Understanding Each Other: Improving Inter-Ethnic Cohesion in Schools in Turkey

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An interactive classroom program encouraging students to consider one another’s perspectives in Turkey lowered peer violence, improved relationships between refugee and Turkish students, and increased prosocial behaviors like trust, cooperation, and altruism.

Key Results

The program improved students’ perspective-taking abilities and decreased impulsivity: Children in the program demonstrated a 0.27 standard deviation increase in their ability to understand others’ perspectives and were 0.07 standard deviations less impulsive than comparison children.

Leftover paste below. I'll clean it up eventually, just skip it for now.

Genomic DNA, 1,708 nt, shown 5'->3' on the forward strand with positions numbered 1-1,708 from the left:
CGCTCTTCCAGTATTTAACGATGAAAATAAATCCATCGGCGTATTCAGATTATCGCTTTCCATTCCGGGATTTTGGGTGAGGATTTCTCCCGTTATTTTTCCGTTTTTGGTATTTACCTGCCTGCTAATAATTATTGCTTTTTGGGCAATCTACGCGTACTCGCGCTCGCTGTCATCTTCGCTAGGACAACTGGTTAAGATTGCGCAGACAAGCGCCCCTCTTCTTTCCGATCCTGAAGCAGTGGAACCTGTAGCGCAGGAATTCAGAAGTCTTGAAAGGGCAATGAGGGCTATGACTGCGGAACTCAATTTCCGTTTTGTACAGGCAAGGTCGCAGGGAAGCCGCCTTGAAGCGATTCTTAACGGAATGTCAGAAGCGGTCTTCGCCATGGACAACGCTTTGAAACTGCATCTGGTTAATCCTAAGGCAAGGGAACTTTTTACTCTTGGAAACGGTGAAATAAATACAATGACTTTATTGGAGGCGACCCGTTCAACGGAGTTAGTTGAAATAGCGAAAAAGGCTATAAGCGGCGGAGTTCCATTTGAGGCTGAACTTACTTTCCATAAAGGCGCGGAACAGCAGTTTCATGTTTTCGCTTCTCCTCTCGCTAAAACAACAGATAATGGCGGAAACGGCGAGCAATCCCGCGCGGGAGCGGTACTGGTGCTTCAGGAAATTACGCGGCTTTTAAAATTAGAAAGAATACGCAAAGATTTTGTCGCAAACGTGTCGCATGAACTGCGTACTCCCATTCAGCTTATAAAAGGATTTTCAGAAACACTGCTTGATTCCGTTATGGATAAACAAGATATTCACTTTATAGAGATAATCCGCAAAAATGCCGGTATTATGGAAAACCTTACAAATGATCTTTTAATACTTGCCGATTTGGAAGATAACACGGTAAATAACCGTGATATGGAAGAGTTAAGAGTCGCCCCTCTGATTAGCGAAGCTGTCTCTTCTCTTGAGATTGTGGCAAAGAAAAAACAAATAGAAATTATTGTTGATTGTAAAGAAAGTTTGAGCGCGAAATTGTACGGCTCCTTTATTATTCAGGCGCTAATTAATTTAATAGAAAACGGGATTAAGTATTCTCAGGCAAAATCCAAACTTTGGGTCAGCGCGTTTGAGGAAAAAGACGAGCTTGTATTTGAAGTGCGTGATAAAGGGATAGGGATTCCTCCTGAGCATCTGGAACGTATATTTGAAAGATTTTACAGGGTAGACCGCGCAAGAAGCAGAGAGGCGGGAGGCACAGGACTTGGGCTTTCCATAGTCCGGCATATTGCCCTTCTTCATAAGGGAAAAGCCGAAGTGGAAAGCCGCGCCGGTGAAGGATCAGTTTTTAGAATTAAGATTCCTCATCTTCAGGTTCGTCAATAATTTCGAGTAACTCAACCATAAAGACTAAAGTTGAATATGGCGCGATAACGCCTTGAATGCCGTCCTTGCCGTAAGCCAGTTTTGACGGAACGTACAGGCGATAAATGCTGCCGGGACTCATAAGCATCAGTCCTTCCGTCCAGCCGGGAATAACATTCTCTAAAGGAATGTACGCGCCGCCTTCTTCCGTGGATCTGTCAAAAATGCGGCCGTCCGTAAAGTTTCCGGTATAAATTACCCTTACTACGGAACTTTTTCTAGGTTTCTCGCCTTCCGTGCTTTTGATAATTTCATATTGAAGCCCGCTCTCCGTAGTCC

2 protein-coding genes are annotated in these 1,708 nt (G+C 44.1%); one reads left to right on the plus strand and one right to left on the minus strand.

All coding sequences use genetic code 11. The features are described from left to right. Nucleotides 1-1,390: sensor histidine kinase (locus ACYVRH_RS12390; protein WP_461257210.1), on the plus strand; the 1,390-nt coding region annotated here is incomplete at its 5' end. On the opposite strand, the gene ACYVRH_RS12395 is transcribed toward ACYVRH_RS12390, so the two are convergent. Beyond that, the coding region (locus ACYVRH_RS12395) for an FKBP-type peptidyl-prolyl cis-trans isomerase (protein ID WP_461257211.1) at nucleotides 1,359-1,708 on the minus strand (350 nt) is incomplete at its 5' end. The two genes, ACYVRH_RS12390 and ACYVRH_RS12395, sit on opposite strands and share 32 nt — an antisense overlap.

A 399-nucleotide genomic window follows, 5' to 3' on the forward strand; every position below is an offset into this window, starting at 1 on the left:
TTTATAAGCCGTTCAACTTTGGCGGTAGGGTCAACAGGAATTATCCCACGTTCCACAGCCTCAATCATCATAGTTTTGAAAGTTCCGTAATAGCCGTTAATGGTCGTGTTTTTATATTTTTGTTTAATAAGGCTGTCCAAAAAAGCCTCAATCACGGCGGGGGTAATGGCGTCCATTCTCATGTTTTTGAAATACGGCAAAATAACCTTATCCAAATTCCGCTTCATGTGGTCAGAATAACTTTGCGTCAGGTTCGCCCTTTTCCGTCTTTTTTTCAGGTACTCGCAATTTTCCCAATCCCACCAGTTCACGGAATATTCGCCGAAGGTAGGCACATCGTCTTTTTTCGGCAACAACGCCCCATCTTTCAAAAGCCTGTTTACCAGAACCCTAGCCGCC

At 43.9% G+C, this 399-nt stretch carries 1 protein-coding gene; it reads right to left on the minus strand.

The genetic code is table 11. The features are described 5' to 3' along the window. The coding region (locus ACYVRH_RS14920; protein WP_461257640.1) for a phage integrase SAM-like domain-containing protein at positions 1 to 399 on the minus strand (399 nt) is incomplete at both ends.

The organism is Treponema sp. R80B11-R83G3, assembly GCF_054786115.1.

The curriculum lowered incidents of peer violence: Perhaps because of students’ improved socio-emotional skills, classrooms that received the program experienced 1.23 fewer incidents of violence between peers in a ten-day period than classrooms that did not use the program (a 65 percent decline).

The program encouraged students to be more inclusive and reduced ethnic segregation: Refugee children who attended the program were 7 percentage points more likely to form a friendship with a Turkish host classmate than comparison students. They were also 12 and 10 percentage points more likely, respectively, to receive emotional and academic support from host classmates than their counterparts who did not participate in the program.

Students from the program demonstrated more socially positive behaviors, such as trust, reciprocity, and altruism.

The curriculum improved refugee children’s Turkish language skills: Refugee children who participated in the program scored 0.14 standard deviations higher on a Turkish language test than their peers in schools where the curriculum was not implemented.